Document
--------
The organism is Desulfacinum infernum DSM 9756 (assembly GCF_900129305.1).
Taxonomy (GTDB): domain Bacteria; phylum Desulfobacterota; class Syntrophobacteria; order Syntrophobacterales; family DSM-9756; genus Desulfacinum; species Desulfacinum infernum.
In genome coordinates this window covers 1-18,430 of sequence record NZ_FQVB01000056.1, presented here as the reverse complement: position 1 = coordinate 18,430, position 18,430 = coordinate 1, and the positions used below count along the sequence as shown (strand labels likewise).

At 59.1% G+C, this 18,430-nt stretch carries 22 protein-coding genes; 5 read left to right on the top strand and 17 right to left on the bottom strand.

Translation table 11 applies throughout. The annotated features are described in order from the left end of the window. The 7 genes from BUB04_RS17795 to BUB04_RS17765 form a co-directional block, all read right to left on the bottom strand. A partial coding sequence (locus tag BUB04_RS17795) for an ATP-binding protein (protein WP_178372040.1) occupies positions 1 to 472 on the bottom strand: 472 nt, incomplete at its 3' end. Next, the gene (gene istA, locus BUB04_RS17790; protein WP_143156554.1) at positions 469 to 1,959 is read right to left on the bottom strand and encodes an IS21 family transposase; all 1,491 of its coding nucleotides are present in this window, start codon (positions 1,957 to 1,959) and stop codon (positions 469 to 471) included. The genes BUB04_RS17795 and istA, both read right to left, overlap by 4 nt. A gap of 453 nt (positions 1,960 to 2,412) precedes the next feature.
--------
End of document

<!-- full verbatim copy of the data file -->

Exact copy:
The organism is Desulfacinum infernum DSM 9756 (assembly GCF_900129305.1).
Taxonomy (GTDB): domain Bacteria; phylum Desulfobacterota; class Syntrophobacteria; order Syntrophobacterales; family DSM-9756; genus Desulfacinum; species Desulfacinum infernum.
In genome coordinates this window covers 1-18,430 of sequence record NZ_FQVB01000056.1, presented here as the reverse complement: position 1 = coordinate 18,430, position 18,430 = coordinate 1, and the positions used below count along the sequence as shown (strand labels likewise).

At 59.1% G+C, this 18,430-nt stretch carries 22 protein-coding genes; 5 read left to right on the top strand and 17 right to left on the bottom strand.

Translation table 11 applies throughout. The annotated features are described in order from the left end of the window. The 7 genes from BUB04_RS17795 to BUB04_RS17765 form a co-directional block, all read right to left on the bottom strand. A partial coding sequence (locus tag BUB04_RS17795) for an ATP-binding protein (protein WP_178372040.1) occupies positions 1 to 472 on the bottom strand: 472 nt, incomplete at its 3' end. Next, the gene (gene istA, locus BUB04_RS17790; protein WP_143156554.1) at positions 469 to 1,959 is read right to left on the bottom strand and encodes an IS21 family transposase; all 1,491 of its coding nucleotides are present in this window, start codon (positions 1,957 to 1,959) and stop codon (positions 469 to 471) included. The genes BUB04_RS17795 and istA, both read right to left, overlap by 4 nt. A gap of 453 nt (positions 1,960 to 2,412) precedes the next feature.